ACEs in the Criminal Justice System

Discussion and sharing of resources in working with clients involved in the criminal justice system and how screening for and treating ACEs will lead to successful re-entry of prisoners into the community and reduced recidivism for former offenders.

February 2018

Massive jail expansion is finished. Can the programs change the lives of inmates? (modbee.com)

Stanislaus County leaders said a new minimum security jail facility, now complete at the Public Safety Center, is designed for programs to change the criminal patterns of inmates and ensure fewer come back after their release. Public tours of what’s called the REACT center held this week touted the classrooms in each housing unit, a family reunification room and sitting areas with multimedia screens. So far, the array of programs to assist inmates with addiction, behavioral issues and the...

LA County Supes Seek Better Care And Outcomes For Pregnant And Post-Partum Incarcerated Women And Girls And Their Babies (witnessla.com)

On Tuesday, the Los Angeles County Board of Supervisors voted to identify ways to better support pregnant women and girls in the county’s jails and juvenile lockups. The motion, authored by Supervisors Hilda Solis and Janice Hahn, directs the Department of Health Services and the sheriff’s department, in coordination with other relevant county departments to report back to the board in 90 days with data on the number of pregnant women and girls in sheriff’s department or probation custody,...

One on One with the Police (nationswell.com)

Can open conversations with cops and inner-city youth bring down crime rates? The organization, Pennsylvania Disproportionate Minority Contact (DMC), trains Philadelphia cops to empathize with inner-city youth. Its seminars aren’t a certain fix to rebuilding trust between police and the communities they serve, but data collected from DMC and other case studies around the country, suggest they are making a difference. These open conversations are happening across the country. In New Jersey’s...

SF Board of Supervisors introduces legislation to eliminate criminal justice fees (abc7.news)

The City of San Francisco is looking to eliminate criminal justice fees ranging from probation fees to electronic monitoring fees and booking fees. The fees, Breed said, create barriers for people attempting to turn their lives around, and the city only collects between 9 and 15 percent of the fees. The proposal, which Breed called a "collaboration," also has the support of the San Francisco Public Defender's Office and San Francisco District Attorney. "From a fiscal standpoint, a social...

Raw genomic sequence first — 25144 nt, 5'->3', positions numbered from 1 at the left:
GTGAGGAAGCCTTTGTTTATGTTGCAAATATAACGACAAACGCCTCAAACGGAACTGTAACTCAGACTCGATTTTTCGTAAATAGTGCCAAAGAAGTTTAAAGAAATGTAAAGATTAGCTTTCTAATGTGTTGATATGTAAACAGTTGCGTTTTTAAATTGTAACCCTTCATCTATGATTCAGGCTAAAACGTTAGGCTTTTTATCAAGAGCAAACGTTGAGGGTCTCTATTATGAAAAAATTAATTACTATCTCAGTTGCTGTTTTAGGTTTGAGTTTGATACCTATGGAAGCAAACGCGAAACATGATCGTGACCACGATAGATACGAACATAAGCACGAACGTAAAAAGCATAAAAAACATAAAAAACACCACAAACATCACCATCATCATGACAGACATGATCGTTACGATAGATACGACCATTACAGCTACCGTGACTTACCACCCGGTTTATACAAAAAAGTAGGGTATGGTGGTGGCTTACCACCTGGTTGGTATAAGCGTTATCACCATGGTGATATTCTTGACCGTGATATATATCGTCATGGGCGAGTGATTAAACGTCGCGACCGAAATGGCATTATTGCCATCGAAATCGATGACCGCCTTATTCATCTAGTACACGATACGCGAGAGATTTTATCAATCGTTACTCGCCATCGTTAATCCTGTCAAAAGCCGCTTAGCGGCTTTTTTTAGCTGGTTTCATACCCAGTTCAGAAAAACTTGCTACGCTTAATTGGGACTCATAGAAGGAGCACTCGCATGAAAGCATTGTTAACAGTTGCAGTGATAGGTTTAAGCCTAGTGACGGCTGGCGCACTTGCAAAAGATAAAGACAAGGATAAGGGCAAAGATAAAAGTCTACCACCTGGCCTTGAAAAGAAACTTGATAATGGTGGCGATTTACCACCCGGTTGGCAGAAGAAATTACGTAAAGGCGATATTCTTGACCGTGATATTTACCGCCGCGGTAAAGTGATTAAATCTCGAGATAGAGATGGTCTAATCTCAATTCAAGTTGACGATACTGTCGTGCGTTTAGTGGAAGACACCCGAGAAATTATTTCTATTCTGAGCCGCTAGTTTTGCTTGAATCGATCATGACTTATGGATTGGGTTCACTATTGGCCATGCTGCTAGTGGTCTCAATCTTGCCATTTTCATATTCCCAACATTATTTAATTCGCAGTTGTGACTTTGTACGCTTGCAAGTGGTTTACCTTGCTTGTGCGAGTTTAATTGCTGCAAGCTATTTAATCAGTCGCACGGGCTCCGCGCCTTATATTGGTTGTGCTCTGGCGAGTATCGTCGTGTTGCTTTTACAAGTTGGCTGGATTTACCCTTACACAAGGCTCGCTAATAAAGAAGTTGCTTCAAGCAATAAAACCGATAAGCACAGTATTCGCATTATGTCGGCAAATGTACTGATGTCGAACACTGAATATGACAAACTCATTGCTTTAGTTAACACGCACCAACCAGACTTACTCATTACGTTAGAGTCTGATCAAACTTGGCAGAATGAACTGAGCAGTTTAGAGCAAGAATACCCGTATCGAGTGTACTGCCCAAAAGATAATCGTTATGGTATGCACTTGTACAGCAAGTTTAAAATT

California's mentally ill inmate population keeps growing. And state money isn't enough to meet needs, lawmaker says (latimes.com)

Gov. Jerry Brown has earmarked $117 million in his new state budget to expand the number of treatment beds and mental health programs for more than 800 mentally ill inmates found incompetent to stand trial. State officials said they have struggled to keep up with the needs of a population that has jumped in size by 33% over the last three years, as judges are increasingly referring defendants to treatment. But one state lawmaker says additional funds are not enough. Legislators, he said,...

These 5 Charts Show Why Mass Incarceration Harms Everyone’s Health (yesmagazine.org)

There’s little doubt among researchers that mass incarceration is wreaking havoc on our society, in particular on people of color, LGBTQ, and the poor. What’s often overlooked in this discussion is the damage that prisons and jails do to our health—from those who are incarcerated to their family members waiting at home to those who work in detention settings. As researchers and advocates, we have studied mass incarceration issues and started discussions on the ethics of this practice. To us,...

 
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